Metal Detectorist Discovers One of England’s Earliest Gold Coins in a Farm Fieldhttps://www.smithsonianmag.com/smar...ield-could-sell-for-half-a-million-180979420/
An amateur metal detectorist unearthed a rare medieval gold coin on farmland in Devon, England, reports Sana Noor Haq for CNN Style. Coin experts speculate the 800-year-old Henry III gold penny could sell for around $546,000 at an online auction set for January 23.
Minted around 1257, the nearly one-inch coin depicts the English king, who ruled from 1216 to 1272, sitting on an ornate throne while holding an orb and scepter. It is considered by experts to be one of the earliest gold coins found in England; only seven other coins of this type are known to exist, per Nadeem Badshah of the Times.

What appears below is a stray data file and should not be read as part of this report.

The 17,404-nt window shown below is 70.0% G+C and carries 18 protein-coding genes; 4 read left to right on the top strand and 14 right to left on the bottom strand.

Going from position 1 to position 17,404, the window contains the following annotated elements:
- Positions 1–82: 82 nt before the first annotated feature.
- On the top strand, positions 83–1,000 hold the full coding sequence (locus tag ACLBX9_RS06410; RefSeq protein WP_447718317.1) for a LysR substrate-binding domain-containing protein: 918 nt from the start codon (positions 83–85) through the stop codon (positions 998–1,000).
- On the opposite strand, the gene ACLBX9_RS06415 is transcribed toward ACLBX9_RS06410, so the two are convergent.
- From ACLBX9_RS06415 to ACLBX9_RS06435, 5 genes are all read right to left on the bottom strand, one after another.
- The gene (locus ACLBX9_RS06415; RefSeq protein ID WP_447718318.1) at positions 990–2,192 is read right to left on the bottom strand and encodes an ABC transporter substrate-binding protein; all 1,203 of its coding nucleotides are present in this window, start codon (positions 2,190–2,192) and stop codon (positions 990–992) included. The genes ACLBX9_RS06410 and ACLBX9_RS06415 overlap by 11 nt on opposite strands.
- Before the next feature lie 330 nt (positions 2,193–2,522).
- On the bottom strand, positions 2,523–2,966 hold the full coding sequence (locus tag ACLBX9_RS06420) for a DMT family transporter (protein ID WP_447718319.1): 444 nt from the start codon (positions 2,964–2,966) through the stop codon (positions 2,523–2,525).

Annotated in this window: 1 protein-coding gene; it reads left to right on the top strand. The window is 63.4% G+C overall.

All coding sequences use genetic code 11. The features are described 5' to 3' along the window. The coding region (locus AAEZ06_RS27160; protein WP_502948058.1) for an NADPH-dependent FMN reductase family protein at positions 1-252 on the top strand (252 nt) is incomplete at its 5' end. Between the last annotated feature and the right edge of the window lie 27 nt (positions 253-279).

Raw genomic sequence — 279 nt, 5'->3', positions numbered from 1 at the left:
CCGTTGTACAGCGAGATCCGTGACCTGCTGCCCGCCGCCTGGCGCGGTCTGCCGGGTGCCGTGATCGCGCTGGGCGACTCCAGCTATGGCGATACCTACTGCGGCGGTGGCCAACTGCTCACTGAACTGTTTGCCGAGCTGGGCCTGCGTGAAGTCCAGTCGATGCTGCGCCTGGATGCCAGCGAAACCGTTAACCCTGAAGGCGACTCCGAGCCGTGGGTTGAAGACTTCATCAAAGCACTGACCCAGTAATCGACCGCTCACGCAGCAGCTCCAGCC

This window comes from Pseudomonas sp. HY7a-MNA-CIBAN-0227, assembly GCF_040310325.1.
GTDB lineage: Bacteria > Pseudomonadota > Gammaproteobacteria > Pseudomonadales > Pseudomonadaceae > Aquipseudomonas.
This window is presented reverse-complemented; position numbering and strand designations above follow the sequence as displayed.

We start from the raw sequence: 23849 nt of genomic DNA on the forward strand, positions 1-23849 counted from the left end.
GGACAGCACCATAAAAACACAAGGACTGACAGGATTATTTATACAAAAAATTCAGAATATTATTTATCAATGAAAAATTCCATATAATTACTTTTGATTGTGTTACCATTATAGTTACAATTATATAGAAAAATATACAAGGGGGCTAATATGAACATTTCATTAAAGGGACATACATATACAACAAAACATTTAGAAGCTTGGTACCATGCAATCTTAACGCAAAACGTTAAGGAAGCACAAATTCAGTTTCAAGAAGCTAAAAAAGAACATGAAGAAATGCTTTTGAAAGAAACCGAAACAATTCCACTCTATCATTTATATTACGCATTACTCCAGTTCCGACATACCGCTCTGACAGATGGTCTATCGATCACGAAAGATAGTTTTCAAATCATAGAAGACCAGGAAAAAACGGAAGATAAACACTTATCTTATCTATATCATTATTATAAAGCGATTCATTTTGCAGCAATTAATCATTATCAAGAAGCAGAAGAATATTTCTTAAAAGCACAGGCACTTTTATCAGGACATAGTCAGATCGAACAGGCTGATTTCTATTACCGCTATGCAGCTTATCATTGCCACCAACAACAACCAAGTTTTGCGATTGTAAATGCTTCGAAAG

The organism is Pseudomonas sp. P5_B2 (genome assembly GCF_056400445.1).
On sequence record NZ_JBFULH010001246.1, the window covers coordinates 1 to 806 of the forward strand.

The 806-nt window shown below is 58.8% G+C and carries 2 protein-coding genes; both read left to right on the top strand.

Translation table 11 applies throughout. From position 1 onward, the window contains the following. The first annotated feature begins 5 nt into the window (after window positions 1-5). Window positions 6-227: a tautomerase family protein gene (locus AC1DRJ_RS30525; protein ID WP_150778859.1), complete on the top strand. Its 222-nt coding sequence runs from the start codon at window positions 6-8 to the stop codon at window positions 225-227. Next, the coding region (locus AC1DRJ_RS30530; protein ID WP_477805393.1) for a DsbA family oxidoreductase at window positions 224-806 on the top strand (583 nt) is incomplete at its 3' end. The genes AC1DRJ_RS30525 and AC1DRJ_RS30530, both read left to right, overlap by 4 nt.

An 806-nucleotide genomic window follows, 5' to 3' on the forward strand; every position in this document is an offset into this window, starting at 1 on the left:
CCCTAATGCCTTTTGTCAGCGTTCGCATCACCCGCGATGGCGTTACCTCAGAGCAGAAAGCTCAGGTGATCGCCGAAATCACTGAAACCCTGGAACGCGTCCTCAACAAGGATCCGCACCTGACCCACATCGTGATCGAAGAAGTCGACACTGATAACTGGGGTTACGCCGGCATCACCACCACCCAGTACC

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According to the Times, around 1240, Henry III proclaimed payments to the crown be made in gold rather than silver to fund foreign wars. The pennies were minted around 1257 by https://www.jstor.org/stable/863358?seq=1#metadata_info_tab_contents with gold from North Africa, writes David Carpenter, professor of medieval history at King’s College London, in the Spink & Son’s catalog.
Henry III, also known as Henry of Winchester, became king of England at nine years old after the death of King John in 1216, reported George Nixon of This Is Money in a 2021 article.
I like the term 'detectorist'. Like an astronomer is a 'star or stellar detectorist', or a experimental particle physicist is a 'particle detectorist'.